Stockings stuffed with care Politics: A Highlandtown precinct captain helps legislators say thank you for the support of their senior constituents.

December 21, 1997|By Brenda J. Buote | Brenda J. Buote,SUN STAFF

For nearly 40 years, Beefie Coccia has been teaching East Baltimore politicians a thing or two about job security.

"Rule No. 1 is something my mama taught me," says the 78-year-old Highlandtown native. "Always say thank you."

During the holiday season, Coccia ensures that Democrats from Southeast Baltimore, where he's a precinct captain, heed his mother's advice and offer a gift of thanks to their elderly constituents -- he makes them hand-deliver stockings filled with fruit and candy to East Baltimore senior centers.

And to make sure they do it right, he personally stuffs each stocking in the basement of his Claremont Avenue rowhouse.

"I've helped four Joes and one Perry," Coccia says, referring to state senators Joe Staszak, Joe Bertorelli, Joe Bonvegna, American Joe Miedusiewski and Perry Sfikas. "It's been like the League of Nations -- Italian, Polish and Greek."

The holiday tradition started in the 1950s with Staszak, who used to give Christmas trees to his constituents.

"Staszak's family had a Christmas tree farm in Michigan," Coccia recalls. "He used to have the trees shipped to Baltimore, then he'd pick me up and we'd deliver them. After he left office, we stopped delivering the trees. So now it's the stockings."

As many as 2,000 each year.

Each one is packaged and hand-delivered the same day the fruit arrives on Coccia's front stoop. Once they're ready to go, he calls Sfikas, who promptly responds -- with all three of the state delegates from the 46th District in tow.

"This is our way of saying thank you to the generation that built this country and defended it," Sfikas said. "They weathered the Depression, fought in World War II and built this city up in the 1950s and '60s."

The holiday gesture costs about $2,000. That's 42 boxes of fruit and about 60 pounds of nuts and candy. Labor is free.

"I figure out how much fruit we're going to need for this center, how much for that one, then I place my order," says Coccia, who sometimes wakes at 3 a.m. to start working on the stockings. "When the bill comes in, I send it to Perry. It's a pleasure to have him pay."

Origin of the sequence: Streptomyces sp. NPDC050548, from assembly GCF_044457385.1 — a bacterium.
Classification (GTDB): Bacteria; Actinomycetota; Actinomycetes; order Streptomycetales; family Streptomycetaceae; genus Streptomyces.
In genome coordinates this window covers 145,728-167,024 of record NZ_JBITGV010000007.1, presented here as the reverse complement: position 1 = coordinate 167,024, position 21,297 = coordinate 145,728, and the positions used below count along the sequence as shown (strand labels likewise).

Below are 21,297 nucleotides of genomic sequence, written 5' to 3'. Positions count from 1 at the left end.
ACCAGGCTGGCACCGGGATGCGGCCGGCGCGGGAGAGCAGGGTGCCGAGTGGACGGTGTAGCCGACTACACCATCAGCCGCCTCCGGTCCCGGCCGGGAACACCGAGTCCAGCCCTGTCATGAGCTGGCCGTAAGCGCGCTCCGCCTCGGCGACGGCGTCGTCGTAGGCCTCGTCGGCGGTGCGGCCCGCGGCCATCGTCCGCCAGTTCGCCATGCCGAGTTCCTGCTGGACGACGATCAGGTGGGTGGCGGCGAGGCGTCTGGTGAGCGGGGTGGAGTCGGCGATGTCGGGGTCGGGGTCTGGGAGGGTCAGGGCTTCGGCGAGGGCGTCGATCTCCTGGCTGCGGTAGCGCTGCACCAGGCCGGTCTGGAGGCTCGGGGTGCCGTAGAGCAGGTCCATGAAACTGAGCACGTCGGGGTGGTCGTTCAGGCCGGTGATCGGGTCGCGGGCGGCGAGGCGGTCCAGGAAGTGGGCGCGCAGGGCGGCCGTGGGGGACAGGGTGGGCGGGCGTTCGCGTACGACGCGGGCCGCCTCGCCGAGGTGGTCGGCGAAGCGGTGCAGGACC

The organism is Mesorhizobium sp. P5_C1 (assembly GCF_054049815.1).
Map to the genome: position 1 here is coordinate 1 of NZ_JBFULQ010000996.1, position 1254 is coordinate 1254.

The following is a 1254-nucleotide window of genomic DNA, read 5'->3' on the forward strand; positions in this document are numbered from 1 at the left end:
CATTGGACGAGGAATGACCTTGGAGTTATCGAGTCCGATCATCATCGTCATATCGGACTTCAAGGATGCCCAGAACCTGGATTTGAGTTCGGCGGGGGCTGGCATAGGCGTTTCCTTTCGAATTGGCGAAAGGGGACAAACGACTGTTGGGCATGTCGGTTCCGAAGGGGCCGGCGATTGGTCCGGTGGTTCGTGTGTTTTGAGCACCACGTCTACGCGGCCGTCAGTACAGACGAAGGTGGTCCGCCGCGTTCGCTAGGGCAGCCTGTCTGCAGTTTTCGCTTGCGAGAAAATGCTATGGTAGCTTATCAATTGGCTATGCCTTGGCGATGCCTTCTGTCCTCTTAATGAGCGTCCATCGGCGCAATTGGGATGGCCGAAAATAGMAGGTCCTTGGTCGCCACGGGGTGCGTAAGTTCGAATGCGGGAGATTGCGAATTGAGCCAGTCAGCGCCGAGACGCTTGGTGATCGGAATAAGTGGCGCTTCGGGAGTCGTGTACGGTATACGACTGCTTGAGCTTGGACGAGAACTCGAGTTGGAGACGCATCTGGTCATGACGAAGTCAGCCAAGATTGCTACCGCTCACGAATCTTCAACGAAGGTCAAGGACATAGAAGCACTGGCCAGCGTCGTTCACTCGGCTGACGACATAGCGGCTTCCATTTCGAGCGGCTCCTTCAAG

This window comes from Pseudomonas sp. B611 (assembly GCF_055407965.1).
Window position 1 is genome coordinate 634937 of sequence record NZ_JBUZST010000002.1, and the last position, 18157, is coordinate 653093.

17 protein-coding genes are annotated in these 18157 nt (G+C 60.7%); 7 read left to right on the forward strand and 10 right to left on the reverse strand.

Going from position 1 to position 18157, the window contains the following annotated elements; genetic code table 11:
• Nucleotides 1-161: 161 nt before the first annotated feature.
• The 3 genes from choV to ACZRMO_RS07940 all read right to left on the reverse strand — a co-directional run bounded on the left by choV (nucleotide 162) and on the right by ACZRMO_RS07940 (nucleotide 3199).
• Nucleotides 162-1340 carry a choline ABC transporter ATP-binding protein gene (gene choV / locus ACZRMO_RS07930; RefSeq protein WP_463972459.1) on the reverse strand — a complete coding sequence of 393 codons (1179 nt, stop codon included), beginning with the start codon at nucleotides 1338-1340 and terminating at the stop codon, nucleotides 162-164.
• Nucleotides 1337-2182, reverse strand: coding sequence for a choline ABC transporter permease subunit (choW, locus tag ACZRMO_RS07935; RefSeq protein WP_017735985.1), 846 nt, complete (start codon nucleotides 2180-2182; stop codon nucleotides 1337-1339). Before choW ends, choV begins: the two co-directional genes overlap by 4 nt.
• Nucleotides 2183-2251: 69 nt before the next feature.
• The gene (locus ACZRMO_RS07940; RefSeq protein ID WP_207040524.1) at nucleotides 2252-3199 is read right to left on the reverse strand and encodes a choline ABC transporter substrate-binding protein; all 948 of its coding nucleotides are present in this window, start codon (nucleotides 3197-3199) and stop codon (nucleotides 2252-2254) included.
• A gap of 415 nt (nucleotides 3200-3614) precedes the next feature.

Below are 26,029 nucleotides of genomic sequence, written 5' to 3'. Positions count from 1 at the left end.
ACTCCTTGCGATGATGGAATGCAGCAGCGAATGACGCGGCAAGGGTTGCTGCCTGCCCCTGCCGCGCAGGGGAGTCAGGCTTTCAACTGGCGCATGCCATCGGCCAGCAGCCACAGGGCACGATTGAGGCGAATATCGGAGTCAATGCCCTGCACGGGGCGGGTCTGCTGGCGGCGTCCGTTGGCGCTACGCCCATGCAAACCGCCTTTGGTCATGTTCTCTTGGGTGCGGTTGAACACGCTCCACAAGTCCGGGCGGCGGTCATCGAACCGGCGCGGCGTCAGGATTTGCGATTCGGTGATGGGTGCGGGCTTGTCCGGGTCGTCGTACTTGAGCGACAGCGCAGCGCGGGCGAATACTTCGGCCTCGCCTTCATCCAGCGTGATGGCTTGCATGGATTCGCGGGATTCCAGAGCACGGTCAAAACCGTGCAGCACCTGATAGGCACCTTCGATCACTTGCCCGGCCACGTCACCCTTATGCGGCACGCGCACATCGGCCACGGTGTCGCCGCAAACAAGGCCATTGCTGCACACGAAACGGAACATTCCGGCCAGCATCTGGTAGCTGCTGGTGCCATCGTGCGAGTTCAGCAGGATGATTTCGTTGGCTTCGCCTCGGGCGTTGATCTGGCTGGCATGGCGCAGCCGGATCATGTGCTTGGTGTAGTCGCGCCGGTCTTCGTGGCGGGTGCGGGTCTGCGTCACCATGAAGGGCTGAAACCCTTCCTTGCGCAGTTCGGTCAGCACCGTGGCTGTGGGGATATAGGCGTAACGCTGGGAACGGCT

The state delegation covers the cost of the time-honored tradition with money from campaign coffers.

Sfikas said he asked state delegates Cornell Dypski, Peter Hammen and Carolyn Krysiak to help him with the yuletide festivities three years ago because "we're a team."

"And Perry needed some help carrying 2,000 stockings," Hammen said with a grin.

Over the years, the tradition has come to mean a lot to the senior citizens who insist their holiday season isn't complete until they see the senator.

"It's more than a friendly gesture," said Eva Davis, 85, as she accepted her stocking with a smile during a recent gathering at the Gardenville recreation center in Hamilton. "It's a chance for us to meet our representatives face-to-face.

"Sen. Sfikas helps us with our problems," she said. "And all of them answer our questions. One of them gave my sister advice about her property taxes."

Coccia says stories like those are what makes the long hours he spends stuffing stockings worthwhile.

"I'm from the old school," he says. "I like to help people. It's just my nature."

And it's a trait Coccia inherited from his mother, Rachela Agnes Coccia, who was fluent in Italian and worked as an interpreter, helping immigrants apply for U.S. citizenship.

Inspired by his mother's good works, Coccia wakes before the sun on December mornings and quietly makes his way down to the basement.

He stands in a small space the size of a coat closet, where the coal bin was once housed, and works for as many as four hours a day on his makeshift assembly line, sorting fruit and counting candy.

It's a lot of work for one person to do; lucky for him, he has help.

Dawn Kuchta, Coccia's girlfriend of several years, staples the stockings shut after he has stuffed them full of goodies.

There's a rhythmic flow to their stocking stuffing.

Nuts. Candy. Green apple. Orange. Red apple. Tangerine.

"The different fruits gives the stockings some color, makes them festive," said Kuchta, 69.

Next year, they will turn their attention to other events organized for the state delegation.

In March, there's the bull roast. In July, a cookout. And at the height of summer, Sfikas and the state delegates will give away watermelon under Coccia's watchful eye.

A staunch Democrat, Coccia said he will continue to offer guidance to the local politicians for as long as he can.

"Or until a Republican takes office," he says.

Pub Date: 12/21/97

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